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Toxins 2015, 7(3), 919-935; doi:10.3390/toxins7030919

A Mutational Analysis of Residues in Cholera Toxin A1 Necessary for Interaction with Its Substrate, the Stimulatory G Protein Gsα

1
Department of Immunology and Microbiology, School of Medicine, University of Colorado Denver, 12800 E 19th Ave, Aurora, CO 80045, USA
2
Department of Biology, Metropolitan State University of Denver, P.O. Box 173362, CB 53, Denver, CO 80217, USA
3
Atila Biosystems Inc., 740 Sierra Vista Ave, Unit E, Mountain View, CA 94043, USA
*
Author to whom correspondence should be addressed.
Academic Editor: Ken Teter
Received: 18 December 2014 / Revised: 27 February 2015 / Accepted: 4 March 2015 / Published: 18 March 2015
(This article belongs to the Special Issue The Cell Biology of Toxins and Effector Proteins from Vibrio cholerae)
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Abstract

Pathogenesis of cholera diarrhea requires cholera toxin (CT)-mediated adenosine diphosphate (ADP)-ribosylation of stimulatory G protein (Gsα) in enterocytes. CT is an AB5 toxin with an inactive CTA1 domain linked via CTA2 to a pentameric receptor-binding B subunit. Allosterically activated CTA1 fragment in complex with NAD+ and GTP-bound ADP-ribosylation factor 6 (ARF6-GTP) differs conformationally from the CTA1 domain in holotoxin. A surface-exposed knob and a short α-helix (formed, respectively, by rearranging “active-site” and “activation” loops in inactive CTA1) and an ADP ribosylating turn-turn (ARTT) motif, all located near the CTA1 catalytic site, were evaluated for possible roles in recognizing Gsα. CT variants with one, two or three alanine substitutions at surface-exposed residues within these CTA1 motifs were tested for assembly into holotoxin and ADP-ribosylating activity against Gsα and diethylamino-(benzylidineamino)-guanidine (DEABAG), a small substrate predicted to fit into the CTA1 active site). Variants with single alanine substitutions at H55, R67, L71, S78, or D109 had nearly wild-type activity with DEABAG but significantly decreased activity with Gsα, suggesting that the corresponding residues in native CTA1 participate in recognizing Gsα. As several variants with multiple substitutions at these positions retained partial activity against Gsα, other residues in CTA1 likely also participate in recognizing Gsα. View Full-Text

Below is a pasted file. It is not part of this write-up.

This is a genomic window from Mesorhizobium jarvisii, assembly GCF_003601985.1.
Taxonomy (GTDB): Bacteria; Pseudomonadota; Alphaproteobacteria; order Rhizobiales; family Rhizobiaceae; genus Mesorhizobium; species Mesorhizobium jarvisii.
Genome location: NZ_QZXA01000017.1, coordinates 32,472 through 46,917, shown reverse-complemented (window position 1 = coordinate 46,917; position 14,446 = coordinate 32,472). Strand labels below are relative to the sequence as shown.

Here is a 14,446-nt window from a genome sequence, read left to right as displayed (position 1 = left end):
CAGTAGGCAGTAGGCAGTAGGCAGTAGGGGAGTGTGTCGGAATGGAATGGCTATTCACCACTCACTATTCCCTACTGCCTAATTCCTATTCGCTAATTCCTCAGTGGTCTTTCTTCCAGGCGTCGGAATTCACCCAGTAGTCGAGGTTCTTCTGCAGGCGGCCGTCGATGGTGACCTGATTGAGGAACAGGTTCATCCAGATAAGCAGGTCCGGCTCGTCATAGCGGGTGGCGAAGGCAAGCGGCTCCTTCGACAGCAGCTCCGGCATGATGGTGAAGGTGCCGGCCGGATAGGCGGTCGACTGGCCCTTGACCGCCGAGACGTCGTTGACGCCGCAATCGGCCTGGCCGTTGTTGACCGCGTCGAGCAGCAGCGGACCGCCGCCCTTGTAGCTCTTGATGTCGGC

Keywords: cholera toxin; Gs alpha; ADP-ribosylation cholera toxin; Gs alpha; ADP-ribosylation
This is an open access article distributed under the Creative Commons Attribution License which permits unrestricted use, distribution, and reproduction in any medium, provided the original work is properly cited. (CC BY 4.0).

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MDPI and ACS Style

Jobling, M.G.; Gotow, L.F.; Yang, Z.; Holmes, R.K. A Mutational Analysis of Residues in Cholera Toxin A1 Necessary for Interaction with Its Substrate, the Stimulatory G Protein Gsα. Toxins 2015, 7, 919-935.

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